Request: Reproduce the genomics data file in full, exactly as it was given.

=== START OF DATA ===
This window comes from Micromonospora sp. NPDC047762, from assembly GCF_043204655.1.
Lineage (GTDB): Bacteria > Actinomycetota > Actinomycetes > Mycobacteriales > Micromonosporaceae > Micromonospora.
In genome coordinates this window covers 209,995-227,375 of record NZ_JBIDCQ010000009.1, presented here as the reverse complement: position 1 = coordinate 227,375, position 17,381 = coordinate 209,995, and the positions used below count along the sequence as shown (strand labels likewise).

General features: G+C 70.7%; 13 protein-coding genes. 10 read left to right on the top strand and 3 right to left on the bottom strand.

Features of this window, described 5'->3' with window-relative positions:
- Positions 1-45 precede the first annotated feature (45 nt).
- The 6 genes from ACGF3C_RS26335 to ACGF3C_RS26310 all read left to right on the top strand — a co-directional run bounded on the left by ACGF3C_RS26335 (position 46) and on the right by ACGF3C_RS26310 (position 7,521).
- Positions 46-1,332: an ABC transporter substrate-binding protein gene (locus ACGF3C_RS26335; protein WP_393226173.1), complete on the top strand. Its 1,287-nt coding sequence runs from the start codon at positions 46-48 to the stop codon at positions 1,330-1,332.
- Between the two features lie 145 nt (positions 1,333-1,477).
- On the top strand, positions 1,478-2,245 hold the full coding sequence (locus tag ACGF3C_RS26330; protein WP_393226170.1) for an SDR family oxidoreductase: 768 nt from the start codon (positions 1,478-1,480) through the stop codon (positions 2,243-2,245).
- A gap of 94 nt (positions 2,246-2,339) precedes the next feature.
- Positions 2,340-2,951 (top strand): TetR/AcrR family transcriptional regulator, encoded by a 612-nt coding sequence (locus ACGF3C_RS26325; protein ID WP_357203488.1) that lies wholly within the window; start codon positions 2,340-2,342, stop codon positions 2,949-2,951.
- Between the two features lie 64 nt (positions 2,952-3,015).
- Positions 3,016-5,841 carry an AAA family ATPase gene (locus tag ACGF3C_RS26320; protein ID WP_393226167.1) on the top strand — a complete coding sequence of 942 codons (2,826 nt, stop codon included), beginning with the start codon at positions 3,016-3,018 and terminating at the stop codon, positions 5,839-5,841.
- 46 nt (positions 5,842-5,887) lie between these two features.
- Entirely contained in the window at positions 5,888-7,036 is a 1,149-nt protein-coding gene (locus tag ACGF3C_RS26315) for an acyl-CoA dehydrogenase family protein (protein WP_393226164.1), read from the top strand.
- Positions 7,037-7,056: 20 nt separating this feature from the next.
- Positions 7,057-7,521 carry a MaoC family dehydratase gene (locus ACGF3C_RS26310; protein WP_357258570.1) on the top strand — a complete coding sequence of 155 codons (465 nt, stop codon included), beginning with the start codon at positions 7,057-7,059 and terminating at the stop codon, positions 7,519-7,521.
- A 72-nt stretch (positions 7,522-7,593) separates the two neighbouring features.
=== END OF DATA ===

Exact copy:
This window comes from Micromonospora sp. NPDC047762, from assembly GCF_043204655.1.
Lineage (GTDB): Bacteria > Actinomycetota > Actinomycetes > Mycobacteriales > Micromonosporaceae > Micromonospora.
In genome coordinates this window covers 209,995-227,375 of record NZ_JBIDCQ010000009.1, presented here as the reverse complement: position 1 = coordinate 227,375, position 17,381 = coordinate 209,995, and the positions used below count along the sequence as shown (strand labels likewise).

General features: G+C 70.7%; 13 protein-coding genes. 10 read left to right on the top strand and 3 right to left on the bottom strand.

Features of this window, described 5'->3' with window-relative positions:
- Positions 1-45 precede the first annotated feature (45 nt).
- The 6 genes from ACGF3C_RS26335 to ACGF3C_RS26310 all read left to right on the top strand — a co-directional run bounded on the left by ACGF3C_RS26335 (position 46) and on the right by ACGF3C_RS26310 (position 7,521).
- Positions 46-1,332: an ABC transporter substrate-binding protein gene (locus ACGF3C_RS26335; protein WP_393226173.1), complete on the top strand. Its 1,287-nt coding sequence runs from the start codon at positions 46-48 to the stop codon at positions 1,330-1,332.
- Between the two features lie 145 nt (positions 1,333-1,477).
- On the top strand, positions 1,478-2,245 hold the full coding sequence (locus tag ACGF3C_RS26330; protein WP_393226170.1) for an SDR family oxidoreductase: 768 nt from the start codon (positions 1,478-1,480) through the stop codon (positions 2,243-2,245).
- A gap of 94 nt (positions 2,246-2,339) precedes the next feature.
- Positions 2,340-2,951 (top strand): TetR/AcrR family transcriptional regulator, encoded by a 612-nt coding sequence (locus ACGF3C_RS26325; protein ID WP_357203488.1) that lies wholly within the window; start codon positions 2,340-2,342, stop codon positions 2,949-2,951.
- Between the two features lie 64 nt (positions 2,952-3,015).
- Positions 3,016-5,841 carry an AAA family ATPase gene (locus tag ACGF3C_RS26320; protein ID WP_393226167.1) on the top strand — a complete coding sequence of 942 codons (2,826 nt, stop codon included), beginning with the start codon at positions 3,016-3,018 and terminating at the stop codon, positions 5,839-5,841.
- 46 nt (positions 5,842-5,887) lie between these two features.
- Entirely contained in the window at positions 5,888-7,036 is a 1,149-nt protein-coding gene (locus tag ACGF3C_RS26315) for an acyl-CoA dehydrogenase family protein (protein WP_393226164.1), read from the top strand.
- Positions 7,037-7,056: 20 nt separating this feature from the next.
- Positions 7,057-7,521 carry a MaoC family dehydratase gene (locus ACGF3C_RS26310; protein WP_357258570.1) on the top strand — a complete coding sequence of 155 codons (465 nt, stop codon included), beginning with the start codon at positions 7,057-7,059 and terminating at the stop codon, positions 7,519-7,521.
- A 72-nt stretch (positions 7,522-7,593) separates the two neighbouring features.